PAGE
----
Skin injury related to medical adhesive usage is a prevalent but underrecognized complication that occurs across all care settings and among all age groups. If proper technique for application and/or removal of adhesive products is not used, tissue trauma can occur, impacting patient safety and quality of life and increasing healthcare costs. Little guidance exists in the literature regarding appropriate selection and proper use of adhesive products to minimize medical adhesive–related skin injury, as well as best practices for skin care preventive strategies, application and removal techniques, and assessment and treatment of such injuries. In an effort to define best practices for prevention of such injury, a consensus panel of 23 recognized key opinion leaders convened to establish consensus statements on the assessment, prevention, and treatment of medical adhesive–related skin injury. The consensus summit was held in December 2012 and was made possible by an unrestricted educational grant from 3M. This document details the consensus definitions and statements and identifies research priorities for development of new adhesive technologies and protocols for skin protection.
Reprinted with permission from the Journal of Wound, Ostomy and Continence Nursing.
Laurie McNichol, MSN, RN, GNP, CWOCN, WOC Nurse and Clinical Nurse Specialist, Cone Health System, Greensboro, North Carolina.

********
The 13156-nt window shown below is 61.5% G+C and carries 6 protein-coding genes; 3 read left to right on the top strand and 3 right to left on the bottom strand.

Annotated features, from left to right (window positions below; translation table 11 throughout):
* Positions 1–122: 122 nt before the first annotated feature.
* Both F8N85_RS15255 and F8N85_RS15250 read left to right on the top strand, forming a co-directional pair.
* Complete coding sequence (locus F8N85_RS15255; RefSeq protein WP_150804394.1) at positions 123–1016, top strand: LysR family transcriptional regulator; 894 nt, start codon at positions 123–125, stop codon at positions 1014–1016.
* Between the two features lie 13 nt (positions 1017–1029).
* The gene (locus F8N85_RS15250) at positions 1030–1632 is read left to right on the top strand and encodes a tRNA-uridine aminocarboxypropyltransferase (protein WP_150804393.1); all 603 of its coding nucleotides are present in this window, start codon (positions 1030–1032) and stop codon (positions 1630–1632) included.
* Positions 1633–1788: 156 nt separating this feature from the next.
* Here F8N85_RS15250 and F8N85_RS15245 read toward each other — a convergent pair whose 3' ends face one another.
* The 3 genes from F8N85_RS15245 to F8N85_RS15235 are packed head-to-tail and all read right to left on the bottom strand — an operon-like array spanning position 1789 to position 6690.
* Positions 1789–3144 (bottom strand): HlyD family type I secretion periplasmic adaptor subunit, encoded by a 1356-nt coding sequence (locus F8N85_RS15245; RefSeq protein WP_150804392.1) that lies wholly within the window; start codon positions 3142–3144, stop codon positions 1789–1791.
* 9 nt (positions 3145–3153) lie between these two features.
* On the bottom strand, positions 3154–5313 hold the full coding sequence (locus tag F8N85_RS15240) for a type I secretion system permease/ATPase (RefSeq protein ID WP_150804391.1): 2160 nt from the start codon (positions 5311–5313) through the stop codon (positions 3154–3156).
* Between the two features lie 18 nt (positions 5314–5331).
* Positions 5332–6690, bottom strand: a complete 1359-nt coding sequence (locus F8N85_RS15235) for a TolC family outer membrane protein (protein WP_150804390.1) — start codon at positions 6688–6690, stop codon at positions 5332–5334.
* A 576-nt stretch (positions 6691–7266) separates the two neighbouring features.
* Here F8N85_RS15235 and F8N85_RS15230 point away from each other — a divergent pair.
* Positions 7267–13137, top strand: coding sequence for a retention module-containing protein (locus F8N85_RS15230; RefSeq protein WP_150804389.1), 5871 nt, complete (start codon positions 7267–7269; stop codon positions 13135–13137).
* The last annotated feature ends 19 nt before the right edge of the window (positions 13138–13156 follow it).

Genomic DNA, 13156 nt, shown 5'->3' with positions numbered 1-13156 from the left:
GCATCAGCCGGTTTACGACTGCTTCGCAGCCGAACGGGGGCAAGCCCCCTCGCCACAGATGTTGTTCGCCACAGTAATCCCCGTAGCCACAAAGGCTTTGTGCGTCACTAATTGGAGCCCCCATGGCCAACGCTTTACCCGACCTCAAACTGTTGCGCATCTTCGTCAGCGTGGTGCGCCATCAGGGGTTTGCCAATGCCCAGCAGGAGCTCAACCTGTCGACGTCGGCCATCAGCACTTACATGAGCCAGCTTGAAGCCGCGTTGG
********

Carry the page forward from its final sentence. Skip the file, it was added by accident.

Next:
Carolyn Lund, MSN, RN, CNS, Neonatal Clinical Nurse Specialist, Children’s Hospital, Oakland, California; and Associate Clinical Professor, School of Nursing, University of California San Francisco.
Ted Rosen, MD, Professor of Dermatology, Baylor College of Medicine and Chief of Dermatology, Houston Veterans Affairs Medical Center, Houston, Texas.
Mikel Gray, PhD, PNP, FNP, CUNP, CCCN, FAANP, FAAN, Professor and Nurse Practitioner, University of Virginia, Charlottesville, Virginia.
The content of this document is intended for general information purposes and is not intended to be a substitute for medical or legal advice.
Laurie McNichol, Carolyn Lund, and Ted Rosen are standing members of the 3M Skin Integrity Advisory Board. Carolyn Lund is also a member of the 3M Gentleness Test Methods Advisory Panel. Mikel Gray acted as a paid moderator for the Consensus Panel’s deliberations.
Correspondence concerning this article should be addressed to Mikel Gray, PhD, PNP, FNP,CUNP, CCCN, FAANP, FAAN, Department of Urology, University of Virginia, PO Box 800422, Charlottesville, VA 22908 E-mail: MG5K@hscmail.mcc.virginia.edu.
Reprinted with permission from Journal of Wound, Ostomy and Continence Nursing, 40(4):365–380, July/August 2013. Copyright 2013, Wound, Ostomy Continence Nurses Society.
Supplemental digital content is available for this article. Direct URL citations appear in the printed text and are provided in the HTML and PDF versions of this article on the journal’s Web site (www.jwocnonline.com).